Talkies may be the norm, but some films are still better off without dialogue. WALL-E  won audiences over in its initial silent half-hour. And animator Shane Acker ’s 10-minute film “9” (2005) was a weirdly compelling vision of vulnerable, rag-doll-like humanoids fighting to survive in a bleak landscape — no conversation or exposition necessary.
Now 9 is an animated feature directed by Acker and produced by Tim Burton. It’s easy to see why Acker’s creepy-cute vision attracted the guru of goths-in-training, but Burton seems to have brought to the project his talent for pairing creative visuals with boilerplate scripts. (This one is by Pamela Pettler , who also penned Corpse Bride .) From first frame to last, 9 is fascinating to behold, but not so interesting to hear. Back in the 1980s, college theaters used to play the version of Fritz Lang’s Metropolis  featuring a pulsing, synth-pop soundtrack by Giorgio Moroder. Some film buffs call that a travesty, but for Acker’s film, the feature-length-music-video treatment might be an upgrade.
The setup is promising. A goggle-eyed creature with the number nine stamped on his back wakes in a deserted room and ventures outside into a postapocalyptic city. There he encounters a similar creature, 2, who gives him the power of speech (and the voice of Elijah Wood ) before they’re both attacked by a monster that looks like a dino skeleton wired to kill. In time, 9 meets his six brethren and one sister, all in the same perplexing position: Someone or something stitched them together from spare parts, breathed life into them and dumped them in this hostile world without a map.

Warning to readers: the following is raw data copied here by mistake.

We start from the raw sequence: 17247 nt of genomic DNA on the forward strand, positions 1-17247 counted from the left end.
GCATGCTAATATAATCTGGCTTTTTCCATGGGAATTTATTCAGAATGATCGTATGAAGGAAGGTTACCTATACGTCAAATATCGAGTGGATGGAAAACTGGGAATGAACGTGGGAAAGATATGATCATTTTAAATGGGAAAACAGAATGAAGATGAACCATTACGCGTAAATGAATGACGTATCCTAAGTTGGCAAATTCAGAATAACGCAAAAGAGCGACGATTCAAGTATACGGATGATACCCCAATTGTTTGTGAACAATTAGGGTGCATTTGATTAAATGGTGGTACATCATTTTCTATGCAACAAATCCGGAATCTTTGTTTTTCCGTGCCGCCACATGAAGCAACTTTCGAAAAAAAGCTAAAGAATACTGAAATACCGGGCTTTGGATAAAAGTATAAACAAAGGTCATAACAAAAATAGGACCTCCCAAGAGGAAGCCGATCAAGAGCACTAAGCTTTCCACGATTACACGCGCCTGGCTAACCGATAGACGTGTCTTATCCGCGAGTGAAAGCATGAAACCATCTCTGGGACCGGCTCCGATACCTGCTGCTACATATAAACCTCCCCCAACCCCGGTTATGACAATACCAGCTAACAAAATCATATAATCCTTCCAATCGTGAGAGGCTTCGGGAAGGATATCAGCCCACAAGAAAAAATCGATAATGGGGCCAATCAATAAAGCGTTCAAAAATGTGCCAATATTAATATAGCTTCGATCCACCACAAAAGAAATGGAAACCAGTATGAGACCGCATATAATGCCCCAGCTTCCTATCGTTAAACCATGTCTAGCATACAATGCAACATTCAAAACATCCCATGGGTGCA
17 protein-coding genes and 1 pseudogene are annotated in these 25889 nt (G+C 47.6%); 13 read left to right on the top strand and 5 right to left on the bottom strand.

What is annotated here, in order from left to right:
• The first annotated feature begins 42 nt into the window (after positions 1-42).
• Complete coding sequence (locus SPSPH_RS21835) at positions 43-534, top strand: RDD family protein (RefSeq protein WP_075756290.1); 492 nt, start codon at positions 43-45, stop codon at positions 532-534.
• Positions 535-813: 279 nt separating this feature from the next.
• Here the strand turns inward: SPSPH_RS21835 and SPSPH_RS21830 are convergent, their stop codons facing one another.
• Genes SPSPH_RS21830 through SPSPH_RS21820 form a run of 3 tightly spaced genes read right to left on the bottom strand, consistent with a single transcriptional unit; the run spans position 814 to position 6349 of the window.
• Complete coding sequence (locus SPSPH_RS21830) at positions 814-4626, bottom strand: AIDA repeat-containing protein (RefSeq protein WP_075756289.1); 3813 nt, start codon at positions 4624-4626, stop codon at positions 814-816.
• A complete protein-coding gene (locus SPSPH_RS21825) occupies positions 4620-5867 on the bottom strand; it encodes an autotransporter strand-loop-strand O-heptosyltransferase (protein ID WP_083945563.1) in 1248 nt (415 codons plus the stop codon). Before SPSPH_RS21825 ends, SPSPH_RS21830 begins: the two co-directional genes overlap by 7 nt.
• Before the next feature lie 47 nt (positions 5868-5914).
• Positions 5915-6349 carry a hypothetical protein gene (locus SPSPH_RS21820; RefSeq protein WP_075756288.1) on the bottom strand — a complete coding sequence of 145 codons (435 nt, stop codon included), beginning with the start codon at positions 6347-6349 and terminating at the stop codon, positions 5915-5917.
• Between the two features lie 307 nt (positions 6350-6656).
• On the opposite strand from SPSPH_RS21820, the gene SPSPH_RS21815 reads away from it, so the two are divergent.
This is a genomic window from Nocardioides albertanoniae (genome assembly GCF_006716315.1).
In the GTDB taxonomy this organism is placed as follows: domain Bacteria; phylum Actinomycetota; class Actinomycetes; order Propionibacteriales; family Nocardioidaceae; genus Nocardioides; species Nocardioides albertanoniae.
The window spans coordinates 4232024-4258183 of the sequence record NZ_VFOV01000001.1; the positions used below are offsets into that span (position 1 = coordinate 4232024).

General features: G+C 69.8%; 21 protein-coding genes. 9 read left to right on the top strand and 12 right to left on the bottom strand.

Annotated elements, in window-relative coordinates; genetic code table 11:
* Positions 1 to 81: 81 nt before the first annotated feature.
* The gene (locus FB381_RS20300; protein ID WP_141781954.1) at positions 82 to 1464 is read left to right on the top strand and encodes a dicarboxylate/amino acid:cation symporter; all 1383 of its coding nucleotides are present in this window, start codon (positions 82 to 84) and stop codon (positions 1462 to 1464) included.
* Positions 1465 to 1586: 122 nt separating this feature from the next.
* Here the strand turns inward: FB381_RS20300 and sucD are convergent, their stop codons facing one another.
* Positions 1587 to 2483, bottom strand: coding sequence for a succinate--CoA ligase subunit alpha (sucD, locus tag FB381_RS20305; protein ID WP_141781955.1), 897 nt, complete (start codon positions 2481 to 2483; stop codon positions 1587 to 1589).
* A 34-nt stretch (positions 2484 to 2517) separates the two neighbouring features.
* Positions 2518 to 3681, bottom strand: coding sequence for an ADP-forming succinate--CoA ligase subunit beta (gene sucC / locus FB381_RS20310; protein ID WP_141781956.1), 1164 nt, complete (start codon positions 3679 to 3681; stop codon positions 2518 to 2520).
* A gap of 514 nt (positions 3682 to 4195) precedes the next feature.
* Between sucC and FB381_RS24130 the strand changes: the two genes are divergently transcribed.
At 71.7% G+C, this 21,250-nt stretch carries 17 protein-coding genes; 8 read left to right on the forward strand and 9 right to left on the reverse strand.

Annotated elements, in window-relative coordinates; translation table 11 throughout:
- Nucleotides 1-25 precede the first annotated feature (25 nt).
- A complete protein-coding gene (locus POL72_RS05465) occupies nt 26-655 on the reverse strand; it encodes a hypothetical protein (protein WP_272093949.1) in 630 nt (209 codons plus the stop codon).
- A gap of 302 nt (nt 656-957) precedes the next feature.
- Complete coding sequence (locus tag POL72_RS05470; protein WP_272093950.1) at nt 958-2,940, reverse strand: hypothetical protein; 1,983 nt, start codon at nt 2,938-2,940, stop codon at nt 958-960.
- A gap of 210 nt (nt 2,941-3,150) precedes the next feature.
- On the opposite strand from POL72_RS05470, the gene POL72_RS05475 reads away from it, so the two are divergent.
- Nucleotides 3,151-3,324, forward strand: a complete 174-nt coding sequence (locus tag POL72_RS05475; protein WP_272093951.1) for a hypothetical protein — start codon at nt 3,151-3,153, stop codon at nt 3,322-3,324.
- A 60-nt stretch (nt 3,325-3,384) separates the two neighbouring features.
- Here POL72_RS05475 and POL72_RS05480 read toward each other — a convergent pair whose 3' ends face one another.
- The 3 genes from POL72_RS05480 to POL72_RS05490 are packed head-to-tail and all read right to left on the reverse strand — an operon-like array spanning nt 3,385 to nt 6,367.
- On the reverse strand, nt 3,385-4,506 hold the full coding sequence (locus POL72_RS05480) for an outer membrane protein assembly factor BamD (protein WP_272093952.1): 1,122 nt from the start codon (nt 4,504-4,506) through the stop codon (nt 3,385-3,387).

Call it an allegory of the human search for God and meaning; call it a modern Frankenstein; call it what you will. But such heady concerns evaporate when 9 becomes scene after scene of scary monster attacks, explosions and reprisals, as the unlucky numbers learn to defend themselves against ever-multiplying and ever-mutating evil machines.
If this sounds like a video-game version of the Terminator movies with a plucky rag doll as John Connor, it should. The short film’s mysticism and its haunting last scene are still there, along with new backstory about how humans brought the world to this pass. (Apparently they succumbed to an overload of Futurist imagery.)
But, in fleshing out all nine numbers (only two really figure in the short), the filmmakers added clichés. Each character has a personality that can be summed up in a sentence: 9 is the questioning seeker (and hence the protagonist). 8 (Fred Tatasciore ) is the muscle. 7 (Jennifer Connelly ) is the warrior. 6 (Crispin Glover ) is the freak (what a surprise). And so on down to 1 (Christopher Plummer ), who fancies himself a high priest and tries to hold the others to a regime of blind obedience.
You could probably also map these characters to a timeline of European cultural history from the dark ages to the Enlightenment. But what they really need is some snappy repartee, some wit to go with their wondering — a dose of Terry Gilliam, in short.
What’s left to enjoy is the inspired design of the numbers (or “stitchpunks,” as Acker calls them). Unlike a lot of blocky, candy-colored 3-D animation, these figures, with their skins aping familiar fabrics such as burlap and corduroy, look like you could reach out and touch them. Their sandbag-plump lower halves and prominent stitches, zippers and buttons make them seem easily undone (in a literal sense), while their eyes, flickering iris camera shutters, evoke human souls. Like the creatures in Jim Henson’s The Dark Crystal, they stay in the imagination long after all the standard fantasy plot business is forgotten.